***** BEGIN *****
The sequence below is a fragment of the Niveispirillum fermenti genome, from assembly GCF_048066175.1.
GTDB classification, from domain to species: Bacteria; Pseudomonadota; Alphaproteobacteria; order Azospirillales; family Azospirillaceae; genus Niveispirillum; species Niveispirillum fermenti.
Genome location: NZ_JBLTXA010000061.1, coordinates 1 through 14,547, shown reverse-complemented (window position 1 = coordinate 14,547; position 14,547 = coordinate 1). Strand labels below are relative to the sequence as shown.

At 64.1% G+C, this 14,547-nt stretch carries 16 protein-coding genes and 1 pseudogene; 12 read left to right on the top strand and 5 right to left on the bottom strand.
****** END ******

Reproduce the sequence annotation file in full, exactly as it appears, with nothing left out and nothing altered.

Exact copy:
The sequence below is a fragment of the Niveispirillum fermenti genome, from assembly GCF_048066175.1.
GTDB classification, from domain to species: Bacteria; Pseudomonadota; Alphaproteobacteria; order Azospirillales; family Azospirillaceae; genus Niveispirillum; species Niveispirillum fermenti.
Genome location: NZ_JBLTXA010000061.1, coordinates 1 through 14,547, shown reverse-complemented (window position 1 = coordinate 14,547; position 14,547 = coordinate 1). Strand labels below are relative to the sequence as shown.

At 64.1% G+C, this 14,547-nt stretch carries 16 protein-coding genes and 1 pseudogene; 12 read left to right on the top strand and 5 right to left on the bottom strand.